It's getting warmer in St. Louis and that means the issue of the region's air quality returns to the forefront.
Historically, the area has had pretty poor ozone levels. (Ozone is the main ingredient of urban smog that can be a significant health hazard, particularly for children with asthma.) Susannah Fuchs with the American Lung Association says the region’s air quality has gotten better but it still needs work.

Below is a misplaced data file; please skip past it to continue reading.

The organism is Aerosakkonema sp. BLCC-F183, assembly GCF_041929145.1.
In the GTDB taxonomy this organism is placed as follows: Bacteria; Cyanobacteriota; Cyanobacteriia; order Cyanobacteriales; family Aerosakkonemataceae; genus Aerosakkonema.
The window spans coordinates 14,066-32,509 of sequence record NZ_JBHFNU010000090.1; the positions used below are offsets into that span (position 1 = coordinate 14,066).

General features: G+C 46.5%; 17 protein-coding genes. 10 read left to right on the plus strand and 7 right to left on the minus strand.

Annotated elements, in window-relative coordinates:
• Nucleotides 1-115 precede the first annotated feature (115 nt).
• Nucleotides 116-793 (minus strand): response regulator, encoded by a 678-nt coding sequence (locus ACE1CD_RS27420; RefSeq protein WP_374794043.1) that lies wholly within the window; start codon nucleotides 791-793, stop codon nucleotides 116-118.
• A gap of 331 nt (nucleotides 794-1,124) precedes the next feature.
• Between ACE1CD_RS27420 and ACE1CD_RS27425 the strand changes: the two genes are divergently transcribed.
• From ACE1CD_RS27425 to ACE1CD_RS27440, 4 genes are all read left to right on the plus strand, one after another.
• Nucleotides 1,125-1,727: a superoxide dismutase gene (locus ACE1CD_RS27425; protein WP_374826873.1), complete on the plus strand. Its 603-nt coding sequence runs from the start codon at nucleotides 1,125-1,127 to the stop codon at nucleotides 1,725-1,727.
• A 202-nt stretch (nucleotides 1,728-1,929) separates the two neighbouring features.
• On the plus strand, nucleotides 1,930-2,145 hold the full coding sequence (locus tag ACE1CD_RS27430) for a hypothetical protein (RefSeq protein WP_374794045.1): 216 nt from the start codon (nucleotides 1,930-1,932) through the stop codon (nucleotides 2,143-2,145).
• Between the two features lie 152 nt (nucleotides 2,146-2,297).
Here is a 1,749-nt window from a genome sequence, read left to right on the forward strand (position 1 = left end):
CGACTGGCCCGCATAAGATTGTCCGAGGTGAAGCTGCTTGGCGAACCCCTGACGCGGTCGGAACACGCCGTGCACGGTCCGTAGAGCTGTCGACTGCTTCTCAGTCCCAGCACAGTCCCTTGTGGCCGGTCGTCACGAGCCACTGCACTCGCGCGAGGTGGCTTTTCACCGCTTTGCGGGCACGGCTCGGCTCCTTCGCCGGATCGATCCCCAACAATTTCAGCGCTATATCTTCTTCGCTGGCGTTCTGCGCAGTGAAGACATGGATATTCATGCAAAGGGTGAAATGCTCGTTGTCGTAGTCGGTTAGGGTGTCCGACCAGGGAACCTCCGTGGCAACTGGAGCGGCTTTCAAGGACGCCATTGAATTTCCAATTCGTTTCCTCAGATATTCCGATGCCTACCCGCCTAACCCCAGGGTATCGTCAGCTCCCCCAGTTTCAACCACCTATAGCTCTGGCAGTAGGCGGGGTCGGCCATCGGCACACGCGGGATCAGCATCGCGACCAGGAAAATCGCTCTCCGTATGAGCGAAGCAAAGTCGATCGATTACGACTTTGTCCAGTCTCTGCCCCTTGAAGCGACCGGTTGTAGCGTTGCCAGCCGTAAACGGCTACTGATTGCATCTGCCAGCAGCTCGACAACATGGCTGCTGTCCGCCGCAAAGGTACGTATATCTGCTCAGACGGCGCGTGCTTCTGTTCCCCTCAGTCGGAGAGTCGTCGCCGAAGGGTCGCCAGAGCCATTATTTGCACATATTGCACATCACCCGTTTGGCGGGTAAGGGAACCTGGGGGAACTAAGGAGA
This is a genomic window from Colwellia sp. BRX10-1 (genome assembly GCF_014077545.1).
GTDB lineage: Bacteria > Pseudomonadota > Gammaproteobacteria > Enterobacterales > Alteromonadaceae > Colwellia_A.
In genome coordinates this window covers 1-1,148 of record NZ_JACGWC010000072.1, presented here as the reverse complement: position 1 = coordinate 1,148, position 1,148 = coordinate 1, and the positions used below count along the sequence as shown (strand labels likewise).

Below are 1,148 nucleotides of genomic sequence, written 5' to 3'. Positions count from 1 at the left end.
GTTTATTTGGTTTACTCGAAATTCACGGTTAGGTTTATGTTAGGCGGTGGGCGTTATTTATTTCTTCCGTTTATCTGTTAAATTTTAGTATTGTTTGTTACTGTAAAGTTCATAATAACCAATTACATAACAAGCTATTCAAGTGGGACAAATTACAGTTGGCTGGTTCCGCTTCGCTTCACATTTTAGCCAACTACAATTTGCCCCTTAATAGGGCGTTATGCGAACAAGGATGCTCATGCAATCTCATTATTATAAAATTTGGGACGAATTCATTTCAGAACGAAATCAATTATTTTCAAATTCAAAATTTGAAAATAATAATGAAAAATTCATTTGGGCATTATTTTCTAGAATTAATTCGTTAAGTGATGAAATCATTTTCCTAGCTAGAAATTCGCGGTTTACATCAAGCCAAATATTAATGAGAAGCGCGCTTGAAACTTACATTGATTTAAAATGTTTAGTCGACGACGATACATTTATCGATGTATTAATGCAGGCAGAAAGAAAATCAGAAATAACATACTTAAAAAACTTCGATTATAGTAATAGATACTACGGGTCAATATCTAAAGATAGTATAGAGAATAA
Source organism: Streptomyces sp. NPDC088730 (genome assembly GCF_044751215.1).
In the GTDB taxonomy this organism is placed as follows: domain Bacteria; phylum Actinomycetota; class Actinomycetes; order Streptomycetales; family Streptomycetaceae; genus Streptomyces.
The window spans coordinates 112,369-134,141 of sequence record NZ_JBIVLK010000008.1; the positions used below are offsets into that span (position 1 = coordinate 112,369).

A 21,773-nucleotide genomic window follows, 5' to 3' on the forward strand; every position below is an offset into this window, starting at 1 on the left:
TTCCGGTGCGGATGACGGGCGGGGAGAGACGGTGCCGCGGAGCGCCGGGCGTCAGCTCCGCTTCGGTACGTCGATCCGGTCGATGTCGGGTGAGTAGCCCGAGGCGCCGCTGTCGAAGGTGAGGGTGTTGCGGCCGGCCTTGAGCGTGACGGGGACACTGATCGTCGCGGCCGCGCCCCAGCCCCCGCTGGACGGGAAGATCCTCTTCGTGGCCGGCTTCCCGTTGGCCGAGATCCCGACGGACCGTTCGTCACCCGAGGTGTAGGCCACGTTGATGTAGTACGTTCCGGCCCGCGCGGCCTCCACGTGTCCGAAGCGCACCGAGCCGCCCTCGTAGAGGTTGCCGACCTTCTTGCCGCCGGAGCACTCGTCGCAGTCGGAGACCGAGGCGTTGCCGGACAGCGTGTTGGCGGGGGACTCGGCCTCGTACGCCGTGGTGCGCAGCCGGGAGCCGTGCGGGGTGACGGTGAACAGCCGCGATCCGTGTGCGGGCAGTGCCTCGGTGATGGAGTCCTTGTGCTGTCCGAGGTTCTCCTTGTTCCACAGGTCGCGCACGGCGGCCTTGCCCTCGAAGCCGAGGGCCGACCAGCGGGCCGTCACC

"There have concurrently been studies showing that air pollution has a much worse effect on our health than was originally thought. So while we're doing better and better, [and] our air is getting cleaner, the standards are also getting stricter at the same time," Fuchs said.
Fuchs says the daily ozone forecast -- the green through red color-coded levels -- will be published starting this week via the web, social media, broadcast outlets and highway message boards.